The President of Serbia Aleksandar Vucic and Kosovo Prime Minister Albin Kurti held a meeting in Brussels this Monday a part of the Belgrade-Pristina dialogue process. After the meeting, it was announced that the parties agreed that „no further talks are needed“ regarding the European proposal and its 11 articles – whose full content was published that same evening under the name „Agreement on the Path to Normalization Between Kosovo and Serbia.“ Furthermore, they announced another meeting in March to discuss the finalization of the second part of the agreement – the Implementation Annex.
Although this statement sparked confusion in the public, given that it could not be published as a direct acceptance of the so-called Basic Agreement, along with the statements of both Vucic and Kurti from Brussels that the agreement had not been signed, the talks in Brussels were partly interpreted as an agreement with its content.
Moreover, Borrell said on Monday evening that the parties will deal with “determining the modality of implementing the provisions of the agreement,” and further negotiations will entail only details as to how agreement will be implemented.
On Thursday, a group of US senators congratulated the Kosovo and Serbian governments on reaching the Interim Agreement on Normalization, noting that the two leaders must now meet to in order to agree on how it should be implemented.
After returning from Brussels, however, both Aleksandar Vucic and Albin Kurti commented on the EU proposal in terms of their internal policy in a somewhat different tone than the one used in Brussels and Washington.
The following day, the Serbian President said during a guest appearance on RTS, while commenting on the article of the proposal calling on Serbia not to oppose Kosovo’s membership in international organizations, that he would not support Kosovo’s membership in the United Nations.
„I’m not going to enforce the UN membership or anything like that.“
The text of the agreement, article 4, states: “The Parties proceed on the assumption that neither of the two can represent the other in the international sphere or act on its behalf. Serbia will not object to Kosovo’s membership in any international organization.”
During the same interview, Vucic also underlined that he repeatedly told Macron, Scholz, Lajcak, Borrell, and everyone in the assembly that he would not participate in the implementation of certain elements.
„As long as I am the President of the Republic, I will not accept formal or informal recognition of Kosovo, nor entry into the UN, and you see what you will do after I’m no longer in power,” Vucic said.
Shortly after, Vucic’s statement was criticized in Pristina. Kurti pointed out that the Serbian president started violating the latest agreement not even a week after it was discussed.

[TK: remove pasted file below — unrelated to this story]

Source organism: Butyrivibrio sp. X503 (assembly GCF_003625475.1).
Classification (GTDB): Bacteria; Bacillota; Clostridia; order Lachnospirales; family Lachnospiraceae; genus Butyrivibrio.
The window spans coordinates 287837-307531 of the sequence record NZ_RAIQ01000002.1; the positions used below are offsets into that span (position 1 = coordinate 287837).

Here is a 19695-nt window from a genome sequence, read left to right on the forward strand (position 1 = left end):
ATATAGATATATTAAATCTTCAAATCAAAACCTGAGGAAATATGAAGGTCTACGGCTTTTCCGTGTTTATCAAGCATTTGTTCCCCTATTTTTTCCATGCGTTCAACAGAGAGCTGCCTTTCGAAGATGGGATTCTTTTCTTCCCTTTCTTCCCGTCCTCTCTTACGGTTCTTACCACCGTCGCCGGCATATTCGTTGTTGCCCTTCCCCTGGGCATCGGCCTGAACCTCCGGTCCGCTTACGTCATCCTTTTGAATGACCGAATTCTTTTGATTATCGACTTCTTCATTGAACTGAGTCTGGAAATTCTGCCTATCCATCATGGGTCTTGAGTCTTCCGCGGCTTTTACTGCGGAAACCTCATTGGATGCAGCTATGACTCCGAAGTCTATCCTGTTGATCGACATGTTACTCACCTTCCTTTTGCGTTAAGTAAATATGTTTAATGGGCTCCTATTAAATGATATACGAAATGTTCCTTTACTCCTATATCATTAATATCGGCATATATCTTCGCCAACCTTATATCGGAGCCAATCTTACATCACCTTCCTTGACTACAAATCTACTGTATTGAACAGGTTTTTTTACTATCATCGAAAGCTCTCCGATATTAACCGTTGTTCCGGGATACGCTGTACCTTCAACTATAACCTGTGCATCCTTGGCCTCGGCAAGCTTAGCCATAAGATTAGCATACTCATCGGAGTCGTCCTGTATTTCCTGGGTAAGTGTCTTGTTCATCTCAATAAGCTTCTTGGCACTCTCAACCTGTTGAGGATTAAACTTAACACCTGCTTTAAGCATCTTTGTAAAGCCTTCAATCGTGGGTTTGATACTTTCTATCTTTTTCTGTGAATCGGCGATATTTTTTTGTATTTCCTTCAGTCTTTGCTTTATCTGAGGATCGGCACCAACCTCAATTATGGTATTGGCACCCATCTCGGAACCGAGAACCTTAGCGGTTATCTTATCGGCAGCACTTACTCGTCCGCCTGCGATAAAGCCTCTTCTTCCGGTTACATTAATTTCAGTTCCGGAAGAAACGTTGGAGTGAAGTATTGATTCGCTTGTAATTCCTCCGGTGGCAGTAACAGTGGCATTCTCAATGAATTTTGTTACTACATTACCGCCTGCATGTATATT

Although he critiqued Vucic, the Kosovo Prime Minister himself indicated a negative attitude toward the second part of the agreement only four days later. Admittedly, this is the part for which the two leaders have not yet „agreed that it is no longer necessary to consider its content“.
Kurti also found himself the target of criticism yesterday during a session of the Kosovo Assembly. Opposition leaders accused him of agreeing to the content of the proposal, even though Article 7, the only one that concerns the Kosovo Serb community, actually stipulates the definitive formation of the Association of Serb-majority Municipalities.
The “disputed” seventh article of the proposal states that both parties commit to establishing specific arrangements and guarantees, in accordance with relevant Council of Europe instruments and by drawing on existing European experiences, to ensure “an appropriate level of self-management for the Serbian community in Kosovo and ability for service provision in specific areas, including the possibility for financial support by Serbia and a direct communication channel for the Serbian community to the Government of Kosovo.”
„To conclude, the Association was passed here in the Assembly. The association shall not come to be, not according to the court, or the people, the prime minister, or the government, but it was passed here with you,“ Kurti told the opposition MPs.
He singled out the „inherited obligations“ as a problematic part of the proposal, which, as he claimed, were imposed on him by the current opposition and the former government.
Several years ago, Vucic sent similar messages from Belgrade, accusing the former government of establishing the border at Jarinje, as well as taking dialogue on Kosovo out of the hands of the UN and handing it over to the European Union, and as a final blow to Serbia, contributing the decision of the International Court of Justice on the status of Kosovo.
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